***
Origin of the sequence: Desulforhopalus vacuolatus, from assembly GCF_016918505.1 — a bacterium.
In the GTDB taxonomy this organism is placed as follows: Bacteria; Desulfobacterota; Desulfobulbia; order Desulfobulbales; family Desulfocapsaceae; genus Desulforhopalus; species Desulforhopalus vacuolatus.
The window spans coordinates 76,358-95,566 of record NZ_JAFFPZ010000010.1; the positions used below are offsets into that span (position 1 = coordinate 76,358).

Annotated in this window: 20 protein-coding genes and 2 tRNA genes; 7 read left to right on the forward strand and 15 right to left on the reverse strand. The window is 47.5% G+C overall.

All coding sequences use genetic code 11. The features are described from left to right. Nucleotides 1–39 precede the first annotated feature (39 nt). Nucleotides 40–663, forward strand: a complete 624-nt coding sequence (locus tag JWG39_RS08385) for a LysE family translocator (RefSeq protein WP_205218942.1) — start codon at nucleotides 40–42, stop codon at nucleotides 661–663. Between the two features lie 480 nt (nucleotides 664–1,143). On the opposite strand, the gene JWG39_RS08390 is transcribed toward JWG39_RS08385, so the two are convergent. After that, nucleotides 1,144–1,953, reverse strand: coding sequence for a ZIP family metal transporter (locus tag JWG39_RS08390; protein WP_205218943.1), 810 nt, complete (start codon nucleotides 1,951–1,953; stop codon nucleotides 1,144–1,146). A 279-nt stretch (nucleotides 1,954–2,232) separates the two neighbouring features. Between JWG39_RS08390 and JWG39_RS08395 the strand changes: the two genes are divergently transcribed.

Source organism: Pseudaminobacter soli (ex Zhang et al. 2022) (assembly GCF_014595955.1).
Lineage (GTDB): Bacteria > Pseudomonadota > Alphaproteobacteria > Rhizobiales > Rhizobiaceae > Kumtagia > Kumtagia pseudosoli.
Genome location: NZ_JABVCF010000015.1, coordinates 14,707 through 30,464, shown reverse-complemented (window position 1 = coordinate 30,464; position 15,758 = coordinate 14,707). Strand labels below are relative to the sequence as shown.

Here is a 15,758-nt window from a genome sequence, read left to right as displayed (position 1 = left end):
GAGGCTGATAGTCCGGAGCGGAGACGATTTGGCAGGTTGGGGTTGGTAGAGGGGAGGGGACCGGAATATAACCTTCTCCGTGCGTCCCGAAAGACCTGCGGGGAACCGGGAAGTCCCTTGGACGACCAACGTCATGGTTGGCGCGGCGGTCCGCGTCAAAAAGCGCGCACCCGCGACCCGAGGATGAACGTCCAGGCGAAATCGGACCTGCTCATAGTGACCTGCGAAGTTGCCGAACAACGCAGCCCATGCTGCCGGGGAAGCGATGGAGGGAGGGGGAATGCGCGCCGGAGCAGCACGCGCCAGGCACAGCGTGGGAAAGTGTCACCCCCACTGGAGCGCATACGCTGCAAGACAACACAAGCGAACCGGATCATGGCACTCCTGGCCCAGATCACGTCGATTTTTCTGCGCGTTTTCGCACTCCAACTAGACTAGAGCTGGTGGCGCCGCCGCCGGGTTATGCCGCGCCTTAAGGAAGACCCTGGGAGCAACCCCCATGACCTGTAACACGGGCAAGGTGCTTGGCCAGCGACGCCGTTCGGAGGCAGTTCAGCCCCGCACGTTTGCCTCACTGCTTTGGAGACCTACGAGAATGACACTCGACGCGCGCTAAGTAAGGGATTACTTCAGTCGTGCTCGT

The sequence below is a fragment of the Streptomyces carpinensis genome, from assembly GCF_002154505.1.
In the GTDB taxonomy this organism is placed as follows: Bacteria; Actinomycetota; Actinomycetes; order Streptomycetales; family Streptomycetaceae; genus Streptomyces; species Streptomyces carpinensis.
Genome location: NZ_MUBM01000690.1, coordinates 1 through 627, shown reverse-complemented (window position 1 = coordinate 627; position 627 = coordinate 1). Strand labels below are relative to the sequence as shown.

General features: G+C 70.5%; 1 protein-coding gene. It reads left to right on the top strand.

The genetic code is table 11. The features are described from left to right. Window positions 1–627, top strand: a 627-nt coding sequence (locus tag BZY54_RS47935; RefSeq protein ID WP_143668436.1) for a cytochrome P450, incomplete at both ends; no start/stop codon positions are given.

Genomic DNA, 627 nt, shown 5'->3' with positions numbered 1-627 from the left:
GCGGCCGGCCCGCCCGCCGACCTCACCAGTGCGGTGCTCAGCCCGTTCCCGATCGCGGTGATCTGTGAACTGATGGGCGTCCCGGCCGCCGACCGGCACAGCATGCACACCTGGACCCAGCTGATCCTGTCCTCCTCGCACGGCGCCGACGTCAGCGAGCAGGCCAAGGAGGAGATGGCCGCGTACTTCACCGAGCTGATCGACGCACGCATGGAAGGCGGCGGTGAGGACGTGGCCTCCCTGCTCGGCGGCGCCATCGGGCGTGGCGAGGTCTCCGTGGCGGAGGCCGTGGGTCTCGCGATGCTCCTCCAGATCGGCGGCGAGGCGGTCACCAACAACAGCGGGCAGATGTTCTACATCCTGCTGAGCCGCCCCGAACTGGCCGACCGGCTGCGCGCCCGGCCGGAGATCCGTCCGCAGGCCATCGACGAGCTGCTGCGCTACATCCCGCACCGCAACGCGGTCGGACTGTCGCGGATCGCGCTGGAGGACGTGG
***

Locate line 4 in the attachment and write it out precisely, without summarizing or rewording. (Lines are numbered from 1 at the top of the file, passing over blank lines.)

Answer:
Annotated in this window: 20 protein-coding genes and 2 tRNA genes; 7 read left to right on the forward strand and 15 right to left on the reverse strand. The window is 47.5% G+C overall.